Information Services Office   19.9.2011

383

Prof. Yeung Hok-keung John (centre) and his research team
 
Newsletter No. 383 > In Plain View > Chinese and Western Medicine: Friends or Foes?

Chinese and Western Medicine: Friends or Foes?

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In Hong Kong, many patients are desperate to get a hold of whatever medicine they believe would work, be it Chinese herbs or Western remedies. But the mixed use of Chinese and Western medicine can lead to serious consequences. Take the Chinese herb danshen (Savia miltiorrhiza), the root of a perennial plant. It looks thick and red, and tastes pungent and bitter. Danshen is known to have the effects of relieving blood stasis, alleviating pain, increasing blood circulation, facilitating smooth menstruation and widening blood vessels. It is ranked as a first-class herbal medicine in Shennong’s Herbal, a classical text on Chinese medicine. Danshen can be found in many over-the-counter Chinese herbal drugs for coronary heart disease and angina. However, patients on warfarin, which is commonly known as a blood thinner, should avoid danshen or any medicine with danshen as an ingredient. 


‘Warfarin is an anticoagulant, which acts on the liver to decrease the quantity of a few key proteins in blood which allow blood to clot,’ explained Prof. Yeung Hok-keung John of the School of Biomedical Sciences. ‘It is usually prescribed to patients with arrhythmia or those who have undergone mechanical heart valve replacement. Danshen can improve blood circulation, just as ginseng does. That’s why folk wisdom advises against prescribing ginseng to pregnant women about to give birth or those who are going to have surgery for fear of haemorrhage. Both danshen and warfarin have the effect of anticoagulation. People should avoid using them together, otherwise their side effects like bruises, nosebleeding, gum bleeding, blood in urine will be exacerbated.’


Professor Yeung is an expert on drug metabolism and pharmacokinetics. When he joined the then Department of Pharmacology some 20 years ago, there were cases of interaction between danshen and warfarin. He was invited by 
Prof. Kelvin K.C. Chan to study danshen together, trying to unravel the mysteries of this herb-drug interaction. Chinese medicine has always been popular in mainland China, Hong Kong and many Asian regions. It is very common for people in these regions to use Chinese herbs and Western medicine alternatively or together. But he said, although people have long used Chinese herbs and Western medicine together, we still have a long way to go before we can be clear about the interactions between them. According to Professor Yeung, the studies on herbal medicine have gained considerable momentum because of the popularity of herbal health supplements in European and American countries. 


‘Chinese and Western medicine are two totally different systems,’ said Professor Yeung. ‘In Western medicine, a drug must be a pure chemical, whose constituents and effects are clear. But Chinese medicine is characterized by its use of herbal compounds. A Chinese herbal concoction can comprise up to 20 different herbs. Their chemical compositions will change after decoction, making it very difficult to study that concoction. What we’re doing now is studying individual herbs, with focus on the interactions between traditional Chinese herbs or natural health products and Western medicine, and their safety in terms of drug metabolism and toxicity.’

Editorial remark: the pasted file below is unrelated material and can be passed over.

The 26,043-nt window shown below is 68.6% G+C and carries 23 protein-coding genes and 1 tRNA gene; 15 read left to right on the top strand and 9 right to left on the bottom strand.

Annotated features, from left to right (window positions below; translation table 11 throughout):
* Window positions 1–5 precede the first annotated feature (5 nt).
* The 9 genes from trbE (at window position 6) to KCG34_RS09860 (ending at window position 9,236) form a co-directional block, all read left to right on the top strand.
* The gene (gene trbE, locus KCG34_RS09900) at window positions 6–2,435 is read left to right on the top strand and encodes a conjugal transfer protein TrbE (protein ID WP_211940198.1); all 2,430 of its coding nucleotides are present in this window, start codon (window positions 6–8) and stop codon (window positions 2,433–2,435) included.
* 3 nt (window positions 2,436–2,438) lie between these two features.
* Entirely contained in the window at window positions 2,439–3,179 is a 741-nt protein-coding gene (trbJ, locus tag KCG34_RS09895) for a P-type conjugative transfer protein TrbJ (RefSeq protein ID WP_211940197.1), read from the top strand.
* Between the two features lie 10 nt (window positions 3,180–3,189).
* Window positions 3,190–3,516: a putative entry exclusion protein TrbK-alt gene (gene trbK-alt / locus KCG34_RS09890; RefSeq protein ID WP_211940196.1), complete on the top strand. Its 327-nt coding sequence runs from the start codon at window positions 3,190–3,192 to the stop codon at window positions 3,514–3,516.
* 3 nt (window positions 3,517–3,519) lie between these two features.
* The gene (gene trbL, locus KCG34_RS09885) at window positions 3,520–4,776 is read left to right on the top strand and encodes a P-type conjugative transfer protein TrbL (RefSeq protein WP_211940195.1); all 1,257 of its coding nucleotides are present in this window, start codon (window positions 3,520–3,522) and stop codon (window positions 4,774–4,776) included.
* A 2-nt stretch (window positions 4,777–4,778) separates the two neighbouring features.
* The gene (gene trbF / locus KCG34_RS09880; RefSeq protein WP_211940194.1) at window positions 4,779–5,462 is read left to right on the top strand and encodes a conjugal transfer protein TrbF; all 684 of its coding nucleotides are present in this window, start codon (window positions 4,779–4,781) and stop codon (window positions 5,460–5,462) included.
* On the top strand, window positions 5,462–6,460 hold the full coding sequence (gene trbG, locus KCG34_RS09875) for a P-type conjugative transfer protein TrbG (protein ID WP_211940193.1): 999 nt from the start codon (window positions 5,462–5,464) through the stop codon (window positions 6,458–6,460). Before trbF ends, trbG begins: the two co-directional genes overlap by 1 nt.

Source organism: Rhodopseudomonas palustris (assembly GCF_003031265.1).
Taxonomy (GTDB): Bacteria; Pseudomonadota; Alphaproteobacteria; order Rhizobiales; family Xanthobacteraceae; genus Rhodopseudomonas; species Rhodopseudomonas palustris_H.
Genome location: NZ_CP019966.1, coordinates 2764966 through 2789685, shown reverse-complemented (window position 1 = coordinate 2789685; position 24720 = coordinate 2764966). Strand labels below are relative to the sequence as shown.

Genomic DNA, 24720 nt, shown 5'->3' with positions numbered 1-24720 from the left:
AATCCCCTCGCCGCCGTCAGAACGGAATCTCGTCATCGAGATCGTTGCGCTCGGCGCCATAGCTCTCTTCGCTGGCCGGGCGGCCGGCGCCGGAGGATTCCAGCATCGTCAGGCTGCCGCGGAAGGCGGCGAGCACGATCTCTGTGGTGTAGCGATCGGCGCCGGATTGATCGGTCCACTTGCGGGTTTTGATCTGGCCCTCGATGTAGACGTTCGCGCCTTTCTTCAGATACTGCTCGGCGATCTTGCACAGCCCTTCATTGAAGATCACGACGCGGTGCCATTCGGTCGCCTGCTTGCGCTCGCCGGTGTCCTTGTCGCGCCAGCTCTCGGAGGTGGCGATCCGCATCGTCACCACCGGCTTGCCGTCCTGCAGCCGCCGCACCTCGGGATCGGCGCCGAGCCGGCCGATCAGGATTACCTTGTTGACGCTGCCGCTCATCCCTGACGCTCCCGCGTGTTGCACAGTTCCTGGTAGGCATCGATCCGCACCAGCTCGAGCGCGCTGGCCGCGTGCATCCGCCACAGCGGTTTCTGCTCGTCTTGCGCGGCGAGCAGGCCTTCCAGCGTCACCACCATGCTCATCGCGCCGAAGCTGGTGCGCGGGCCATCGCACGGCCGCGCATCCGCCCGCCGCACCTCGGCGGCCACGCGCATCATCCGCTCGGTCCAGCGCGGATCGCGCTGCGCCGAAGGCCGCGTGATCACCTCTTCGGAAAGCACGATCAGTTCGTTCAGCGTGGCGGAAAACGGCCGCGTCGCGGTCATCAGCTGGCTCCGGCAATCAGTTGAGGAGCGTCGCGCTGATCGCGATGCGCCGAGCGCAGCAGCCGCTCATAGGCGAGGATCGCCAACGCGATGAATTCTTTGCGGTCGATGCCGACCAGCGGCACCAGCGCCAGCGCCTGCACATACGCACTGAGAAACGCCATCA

For example, danshen contains over 40 constituents, including water-soluble phenolic acids and fat-soluable tanshinones. CUHK research shows that there is no metabolic interaction between the water-soluable constituents of danshen and Western medicine. But tanshinones can cause indirect metabolism in several drug-metabolizing enzymes. Drug metabolism refers to the duration and intensity of pharmacological action of drugs in the human body. A particular constituent in a Chinese herb may increase the rate of drug metabolism, thus decreasing the drug level in a patient’s body and making it ineffective. In the opposite case, it will potentiate the effects or side effects of the drug.


The pharmacological and toxicological interactions between danshen and warfarin are referred to as xiangchong (incompatibility) in Chinese medicine. This research result is generally accepted by the medicine community. Although there are skeptics who argue that this can be only seen as an isolated case due to the lack of comprehensive clinical trials. But the West has begun to understand that Chinese medicine is characterized by compound formulas. If Chinese herbs and Western medicine can complement each other, it may bring about a quantum leap in the development of medicine. The prerequisite of their integration is mutual acceptance. But is it necessary for a Chinese herb to be evaluated by a clinical trial, which is a must for Western medicine, before it can be accepted by the West? ‘It seems that there is no shortcut,’ said Professor Yeung. ‘Thanks to the more sophisticated equipment for detailed analyses of drug constituents, studies of Chinese medicine have come a long way in the past dozen years. Are Chinese herbs and Western medicine friends or foes? This question is a jigsaw puzzle with a hundred thousand pieces. We have just put together a few.’

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